What We Owe Adrienne Rich
I know you are reading this poem listening for something, torn between bitterness and hope…
I was 19 when I first read Adrienne Rich and these words from “An Atlas of the Difficult World,” which seemed to tear down the barriers between the poem and me, and let me in.
Like Rich, I grew up at a distance from true poverty: “reader reading under a summer tree in the landscape of the rural working poor,” she writes. But I knew how fractured and unstable the world around me was becoming. I was part of the first generation to grow up knowing about climate change, brought to world attention by James Hansen and to my school classroom by a forward-thinking science teacher. I was in high school when the Soviet Union collapsed; as a child, I had nightmares about nuclear war. Rich’s poetry gave me hope that stories could change things—could force us to confront and heal what is painful and give us hope, strength, and compassion.
Rich died on Tuesday—a profound loss at a time when we urgently need more storytelling that reaches across our fragmented, politically divided culture. “Atlas” is still one of the most searing and honest descriptions I’ve read about how broken and divisive the modern world is. It’s a 26-page poem that sweeps across the landscapes and histories of North America and elevates people and scenes that are ordinary, neglected, and counted out—farmworkers made sick from pesticides, a woman beaten by her partner, the wasting of our ecological landscapes, weedy fields of Jerusalem artichoke “that fed the hobos, could feed us all.”
Here is a map of our country …
This is the haunted river flowing from brow to groin
we dare not taste its water
This is the desert where missiles are planted like corms …
This is the cemetery of the poor …
This is the sea-town of myth and story when the fishing fleets
went bankrupt … processing frozen fish sticks hourly wages and no shares
Occupy didn’t exist then, of course, but Rich was crafting poetry for the 99 percent: “a poetry older / than hatred. Poetry / in the workhouse, laying of the rails.”
Rich’s long, image-dense lines could seem of out-of-step with a world obsessed with rapid-fire information, Twitter, and text messages. But Rich knew that the marginalization of poets is always a detriment to civil society. In the early 1980s, she traveled to Nicaragua, where she felt the culture “manifested a belief in art, not as commodity, not as luxury, not as suspect activity, but … one necessity for the rebuilding of a scarred, impoverished, and still-bleeding country.”
Rich belonged to an activist strain of poetry; she believed words needed to be reclaimed by the people who have been disempowered and left out of the history books. Her own life is a testament to the power of story in creating cultural change. Rich started college in the late 1940s, when she says even Elizabeth Barrett Browning’s writing was radical for a university campus and certainly no one spoke of feminist ideas in the classroom.
Early in her career, Rich had to scrape together a new kind of language. She used poetry to utter ideas that were almost unspeakable at the time: her poetry pulled back the veil around women’s sexuality and lesbian love and exposed the power and politics that enable war and violence: “I felt driven—for my own sanity—to bring together in my poems the political world ‘out there’—the world of children dynamited or napalmed, of the urban ghetto and militaristic violence—and the supposedly private, lyrical world of male/female relationships,” she said. She published Snapshots of a Daughter in Law, which she calls her first book to overtly tackle sexual politics, in 1963. Decades later, her poetry is still radical, but it’s also a mainstay in college literature classrooms across the country. Her poetry has been a beacon to feminists and social justice activists for several generations, and is included a digital poetry anthology pieced together by organizers of Occupy Wall Street.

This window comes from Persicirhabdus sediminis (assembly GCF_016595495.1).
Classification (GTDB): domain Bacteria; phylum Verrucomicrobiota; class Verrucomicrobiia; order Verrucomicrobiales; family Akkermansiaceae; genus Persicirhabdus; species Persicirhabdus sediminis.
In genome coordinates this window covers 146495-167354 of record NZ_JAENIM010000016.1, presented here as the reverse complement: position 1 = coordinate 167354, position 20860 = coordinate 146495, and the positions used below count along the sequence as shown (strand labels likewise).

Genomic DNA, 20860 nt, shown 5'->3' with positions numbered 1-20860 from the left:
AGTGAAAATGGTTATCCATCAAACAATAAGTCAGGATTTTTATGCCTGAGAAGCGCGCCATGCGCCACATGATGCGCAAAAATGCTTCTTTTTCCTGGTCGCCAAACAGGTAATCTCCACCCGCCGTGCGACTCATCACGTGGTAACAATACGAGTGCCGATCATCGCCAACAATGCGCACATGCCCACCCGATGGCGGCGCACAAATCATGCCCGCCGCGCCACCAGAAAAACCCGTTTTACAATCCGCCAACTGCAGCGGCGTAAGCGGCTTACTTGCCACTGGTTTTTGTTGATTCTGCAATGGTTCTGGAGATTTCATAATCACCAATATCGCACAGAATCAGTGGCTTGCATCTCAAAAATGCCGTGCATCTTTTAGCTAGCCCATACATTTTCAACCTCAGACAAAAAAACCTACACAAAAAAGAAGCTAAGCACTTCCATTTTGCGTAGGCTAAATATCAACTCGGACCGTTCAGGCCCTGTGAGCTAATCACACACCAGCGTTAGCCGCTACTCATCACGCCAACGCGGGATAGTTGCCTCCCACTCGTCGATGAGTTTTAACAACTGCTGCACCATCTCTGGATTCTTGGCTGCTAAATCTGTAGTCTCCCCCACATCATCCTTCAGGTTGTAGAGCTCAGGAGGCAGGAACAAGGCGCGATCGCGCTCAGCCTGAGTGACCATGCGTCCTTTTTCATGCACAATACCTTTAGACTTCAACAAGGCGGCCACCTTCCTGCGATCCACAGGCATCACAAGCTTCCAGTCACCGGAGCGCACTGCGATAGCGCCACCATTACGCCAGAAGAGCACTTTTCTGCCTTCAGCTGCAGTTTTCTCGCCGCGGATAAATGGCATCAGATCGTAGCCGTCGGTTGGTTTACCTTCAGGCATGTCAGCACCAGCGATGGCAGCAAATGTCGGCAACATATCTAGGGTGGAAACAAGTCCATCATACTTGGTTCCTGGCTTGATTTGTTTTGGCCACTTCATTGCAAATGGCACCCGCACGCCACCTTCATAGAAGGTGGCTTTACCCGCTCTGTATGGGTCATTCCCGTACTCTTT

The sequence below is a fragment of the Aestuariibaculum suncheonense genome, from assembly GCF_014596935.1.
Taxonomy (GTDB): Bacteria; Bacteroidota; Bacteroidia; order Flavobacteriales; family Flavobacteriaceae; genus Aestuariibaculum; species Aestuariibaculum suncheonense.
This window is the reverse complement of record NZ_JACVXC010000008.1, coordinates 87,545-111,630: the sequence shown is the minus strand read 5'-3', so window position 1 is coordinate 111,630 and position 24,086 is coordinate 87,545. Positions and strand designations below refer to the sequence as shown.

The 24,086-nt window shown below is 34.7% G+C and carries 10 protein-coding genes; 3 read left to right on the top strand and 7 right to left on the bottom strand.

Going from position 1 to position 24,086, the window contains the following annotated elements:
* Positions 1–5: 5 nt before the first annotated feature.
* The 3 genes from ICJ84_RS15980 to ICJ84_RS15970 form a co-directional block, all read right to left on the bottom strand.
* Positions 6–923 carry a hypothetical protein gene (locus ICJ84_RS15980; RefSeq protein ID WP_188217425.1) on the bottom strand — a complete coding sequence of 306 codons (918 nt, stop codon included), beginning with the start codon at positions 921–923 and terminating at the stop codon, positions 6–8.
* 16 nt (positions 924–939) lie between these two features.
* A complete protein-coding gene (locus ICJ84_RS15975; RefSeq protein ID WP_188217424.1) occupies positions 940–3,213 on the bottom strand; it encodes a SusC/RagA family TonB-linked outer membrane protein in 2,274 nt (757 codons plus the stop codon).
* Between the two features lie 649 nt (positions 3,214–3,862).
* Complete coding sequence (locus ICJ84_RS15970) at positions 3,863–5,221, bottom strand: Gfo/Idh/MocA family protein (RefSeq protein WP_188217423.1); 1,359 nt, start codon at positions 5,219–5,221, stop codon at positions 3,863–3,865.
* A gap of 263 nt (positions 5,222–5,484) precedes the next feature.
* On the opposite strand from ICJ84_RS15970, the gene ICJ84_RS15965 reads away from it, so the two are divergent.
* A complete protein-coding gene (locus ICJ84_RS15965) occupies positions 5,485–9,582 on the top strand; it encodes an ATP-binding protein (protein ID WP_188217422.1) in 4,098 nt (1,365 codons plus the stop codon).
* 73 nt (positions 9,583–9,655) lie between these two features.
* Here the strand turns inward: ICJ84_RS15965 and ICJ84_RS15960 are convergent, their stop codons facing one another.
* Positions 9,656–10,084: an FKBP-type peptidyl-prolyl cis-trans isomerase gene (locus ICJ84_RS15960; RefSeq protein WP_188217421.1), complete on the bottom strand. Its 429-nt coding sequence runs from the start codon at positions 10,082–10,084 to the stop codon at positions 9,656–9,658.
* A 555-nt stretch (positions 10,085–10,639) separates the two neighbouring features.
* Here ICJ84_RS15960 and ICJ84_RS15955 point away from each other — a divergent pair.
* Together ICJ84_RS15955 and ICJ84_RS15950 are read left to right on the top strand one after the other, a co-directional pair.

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Rich never wanted her poetry to be a medium primarily for academe. And she never believed words alone could solve the abuses and inequalities that she wrote about. But reclaiming, decolonizing, and taking charge of language was for Rich the first step in become personally whole and politically powerful. “Because when poetry lays its hand on our shoulder, we can be to an almost physical degree touched and moved. The imagination’s roads open again, giving the lie to that slammed and bolted door, that razor-wired fence, that brute dictum,” she said in a 2006 speech at the National Book Awards, where she received a Medal for Distinguished Contribution to American Letters.
We owe Rich a debt for unlocking the doors that barred the voices of women from art, academe, and the halls of influence for so long. And though she insisted on marking each poem with a date—so that it would stand in the historical context in which she wrote it—everything about her poetry still speaks with urgency and timeliness. Her work illuminates the dark, messy, often painful territory of sex, race, violence, and poverty in America but holds all of us responsible for taking power, ending suffering, and breaking apart social inequalities. In “Atlas,” she writes, “A patriot is one who wrestles for the / soul of her country / as she wrestles for the soul of her own being.” This is what Rich did her whole life, and her poetry enjoins the rest of us to do the same.
Madeline Ostrander wrote this article for YES! Magazine, a national, nonprofit media organization that fuses powerful ideas with practical actions. Madeline is YES! Magazine's senior editor.
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